Seagrasses in shallow sheltered regions of estuarine, brackish, and marine environments are of productive and ecological importance. The major seagrass meadows in India exist along the southeast coast (Gulf of Mannar and Palk Bay) and in the lagoons of islands from Lakshadweep (Arabian sea) and Andaman and Nicobar (Bay of Bengal). The flora comprises 15 species and is dominated by Cymodocea rotundata, C. serrulata, Thalassia hemprichii, Halodule uninervis, H. pinifolia, Halophila beccarii, H. ovata, and H. ovalis. Distribution occurs from the intertidal zone to a maximum depth of ∼15 m. Maximum growth and biomass are restricted from the lower littoral zone to the depth of 2–2.5 m. A significant correlation (r = −0.63 and −0.71, respectively, p < 0.05) was observed between depth and biomass from major seagrass meadows. Greatest species richness and biomass of seagrass occur mainly in open marine sandy habitats. Associated and epiphytic floras mainly consist of marine algae and are dominated by members of the rhodophyceae group. Various fishes, molluscs, crustaceans, and echinoderms form the predominant associated fauna. Macrofauna mainly comprised of Oligochaetes (40.17%), Polychaetes (18.96%), Crustaceans (11.36%), and Nematods (18.71%), while meiofaunal groups mainly consisted of Turbellaria (34.17%), Nematoda (37.3%), and Harpacticoida (10.11%). In India, seagrass habitat, although categorized under ecologically sensitive coastal areas, is largely ignored from the educational, research, and management points of views. In spite of being one of the predominant marine macrophytic floras, surprisingly, seagrasses have not been introduced in plant science studies, even at the university level. Unawareness regarding the functions of seagrasses at an educational level and among the common people and coastal zone managers has resulted in enormous damage to them in the recent past. Seagrass habitat is under constantly increasing threat from various anthropogenic activities. Strict implementation of a Coastal Zone Regulation (CRZ) act is imperative to check further deterioration of seagrass beds.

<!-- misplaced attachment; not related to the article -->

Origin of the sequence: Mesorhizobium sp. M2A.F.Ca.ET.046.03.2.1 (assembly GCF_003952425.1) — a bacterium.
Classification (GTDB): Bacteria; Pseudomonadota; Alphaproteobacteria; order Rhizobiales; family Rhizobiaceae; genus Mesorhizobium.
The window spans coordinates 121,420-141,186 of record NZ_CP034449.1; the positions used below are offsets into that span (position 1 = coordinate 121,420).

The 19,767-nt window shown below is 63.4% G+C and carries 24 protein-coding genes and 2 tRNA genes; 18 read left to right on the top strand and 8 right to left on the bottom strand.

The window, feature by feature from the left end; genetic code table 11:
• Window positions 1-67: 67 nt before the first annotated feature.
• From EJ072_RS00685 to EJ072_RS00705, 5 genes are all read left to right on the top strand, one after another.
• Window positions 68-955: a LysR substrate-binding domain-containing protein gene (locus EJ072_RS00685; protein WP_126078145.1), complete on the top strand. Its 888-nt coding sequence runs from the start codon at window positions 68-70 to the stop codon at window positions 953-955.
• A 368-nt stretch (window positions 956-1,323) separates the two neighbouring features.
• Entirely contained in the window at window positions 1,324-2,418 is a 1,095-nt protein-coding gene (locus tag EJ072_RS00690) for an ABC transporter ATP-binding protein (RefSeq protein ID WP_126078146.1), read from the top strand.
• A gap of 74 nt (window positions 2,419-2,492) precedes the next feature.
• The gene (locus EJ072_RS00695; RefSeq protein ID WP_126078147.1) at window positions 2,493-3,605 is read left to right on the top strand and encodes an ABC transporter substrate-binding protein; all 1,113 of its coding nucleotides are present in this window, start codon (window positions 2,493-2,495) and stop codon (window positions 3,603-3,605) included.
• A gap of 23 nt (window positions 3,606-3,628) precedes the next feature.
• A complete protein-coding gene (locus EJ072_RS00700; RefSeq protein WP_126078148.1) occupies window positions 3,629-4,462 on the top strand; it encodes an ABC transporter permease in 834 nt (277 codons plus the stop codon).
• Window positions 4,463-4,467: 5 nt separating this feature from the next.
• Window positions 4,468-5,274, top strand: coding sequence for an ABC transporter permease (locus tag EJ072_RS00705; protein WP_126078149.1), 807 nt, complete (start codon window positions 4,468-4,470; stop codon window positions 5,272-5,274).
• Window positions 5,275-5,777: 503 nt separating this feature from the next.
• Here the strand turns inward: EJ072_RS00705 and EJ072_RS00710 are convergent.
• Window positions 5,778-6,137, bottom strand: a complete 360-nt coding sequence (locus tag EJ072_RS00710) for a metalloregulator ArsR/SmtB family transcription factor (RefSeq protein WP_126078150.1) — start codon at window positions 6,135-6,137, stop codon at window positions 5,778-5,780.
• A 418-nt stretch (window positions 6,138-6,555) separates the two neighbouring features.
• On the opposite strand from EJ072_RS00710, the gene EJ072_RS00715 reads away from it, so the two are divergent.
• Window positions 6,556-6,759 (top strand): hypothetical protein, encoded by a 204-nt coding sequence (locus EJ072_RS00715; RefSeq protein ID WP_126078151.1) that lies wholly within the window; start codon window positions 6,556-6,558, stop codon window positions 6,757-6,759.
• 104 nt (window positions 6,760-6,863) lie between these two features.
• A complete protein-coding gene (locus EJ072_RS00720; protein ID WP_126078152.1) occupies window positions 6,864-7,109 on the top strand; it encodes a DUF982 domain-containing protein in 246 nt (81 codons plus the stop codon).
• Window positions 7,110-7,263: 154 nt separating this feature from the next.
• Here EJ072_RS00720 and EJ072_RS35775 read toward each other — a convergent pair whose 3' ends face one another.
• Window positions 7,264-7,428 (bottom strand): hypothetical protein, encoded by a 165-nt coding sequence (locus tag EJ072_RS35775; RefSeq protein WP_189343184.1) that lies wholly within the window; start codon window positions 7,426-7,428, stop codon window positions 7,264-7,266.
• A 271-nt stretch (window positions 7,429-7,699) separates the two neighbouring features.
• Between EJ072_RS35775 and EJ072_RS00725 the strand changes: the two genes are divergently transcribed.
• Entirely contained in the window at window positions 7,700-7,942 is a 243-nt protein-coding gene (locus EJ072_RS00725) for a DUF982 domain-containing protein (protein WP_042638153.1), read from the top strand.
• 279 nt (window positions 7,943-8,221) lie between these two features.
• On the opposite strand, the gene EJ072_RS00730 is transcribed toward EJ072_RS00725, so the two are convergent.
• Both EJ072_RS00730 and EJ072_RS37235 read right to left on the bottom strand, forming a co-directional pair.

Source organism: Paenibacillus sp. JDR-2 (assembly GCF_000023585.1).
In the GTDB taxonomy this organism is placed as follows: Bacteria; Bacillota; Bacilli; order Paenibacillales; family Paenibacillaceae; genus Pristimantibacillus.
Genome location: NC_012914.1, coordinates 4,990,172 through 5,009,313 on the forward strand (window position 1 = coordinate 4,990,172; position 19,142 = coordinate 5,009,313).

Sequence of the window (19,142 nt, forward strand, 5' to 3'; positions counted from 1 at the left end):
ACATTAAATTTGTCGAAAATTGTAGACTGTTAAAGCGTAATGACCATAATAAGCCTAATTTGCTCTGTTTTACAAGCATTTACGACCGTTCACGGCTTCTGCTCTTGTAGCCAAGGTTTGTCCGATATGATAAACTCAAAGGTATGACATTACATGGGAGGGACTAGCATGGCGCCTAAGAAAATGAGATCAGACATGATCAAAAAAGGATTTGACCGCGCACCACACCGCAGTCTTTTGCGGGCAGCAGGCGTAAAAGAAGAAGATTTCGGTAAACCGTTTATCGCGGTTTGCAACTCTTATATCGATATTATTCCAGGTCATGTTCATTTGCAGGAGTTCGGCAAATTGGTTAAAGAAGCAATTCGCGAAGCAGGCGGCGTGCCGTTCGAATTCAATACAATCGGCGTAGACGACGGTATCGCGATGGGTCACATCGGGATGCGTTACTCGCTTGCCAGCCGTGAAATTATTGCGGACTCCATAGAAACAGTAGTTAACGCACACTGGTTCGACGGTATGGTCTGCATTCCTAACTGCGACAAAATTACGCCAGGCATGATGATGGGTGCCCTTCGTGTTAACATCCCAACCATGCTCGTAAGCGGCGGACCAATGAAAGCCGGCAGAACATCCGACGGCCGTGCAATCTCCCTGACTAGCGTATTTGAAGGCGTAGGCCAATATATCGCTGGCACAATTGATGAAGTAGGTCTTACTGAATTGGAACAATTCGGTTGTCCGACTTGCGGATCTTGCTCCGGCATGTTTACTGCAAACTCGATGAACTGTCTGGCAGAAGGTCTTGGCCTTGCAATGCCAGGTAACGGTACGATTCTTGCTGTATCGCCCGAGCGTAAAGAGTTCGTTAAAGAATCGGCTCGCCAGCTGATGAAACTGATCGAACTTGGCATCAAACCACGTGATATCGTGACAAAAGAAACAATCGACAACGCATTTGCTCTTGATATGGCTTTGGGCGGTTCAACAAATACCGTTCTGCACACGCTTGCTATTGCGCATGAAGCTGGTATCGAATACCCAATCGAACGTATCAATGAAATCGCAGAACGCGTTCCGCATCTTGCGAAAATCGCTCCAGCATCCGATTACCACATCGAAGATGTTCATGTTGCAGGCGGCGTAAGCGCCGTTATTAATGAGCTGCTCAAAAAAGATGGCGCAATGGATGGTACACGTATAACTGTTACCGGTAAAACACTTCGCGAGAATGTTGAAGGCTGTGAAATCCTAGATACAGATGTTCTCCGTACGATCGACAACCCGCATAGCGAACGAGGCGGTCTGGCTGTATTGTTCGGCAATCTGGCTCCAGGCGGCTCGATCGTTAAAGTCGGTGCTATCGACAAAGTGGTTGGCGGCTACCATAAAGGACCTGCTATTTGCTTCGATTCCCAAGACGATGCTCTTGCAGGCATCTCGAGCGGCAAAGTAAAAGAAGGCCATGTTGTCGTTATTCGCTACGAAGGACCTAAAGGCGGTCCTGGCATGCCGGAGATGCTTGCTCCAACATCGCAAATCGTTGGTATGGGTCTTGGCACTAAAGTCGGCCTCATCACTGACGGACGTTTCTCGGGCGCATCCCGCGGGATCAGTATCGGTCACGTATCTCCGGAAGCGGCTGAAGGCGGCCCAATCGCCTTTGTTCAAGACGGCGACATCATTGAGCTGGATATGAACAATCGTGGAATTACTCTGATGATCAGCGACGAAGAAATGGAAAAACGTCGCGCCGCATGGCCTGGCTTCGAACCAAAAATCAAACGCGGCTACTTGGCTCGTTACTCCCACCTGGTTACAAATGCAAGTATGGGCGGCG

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Vol. 23 • No. 1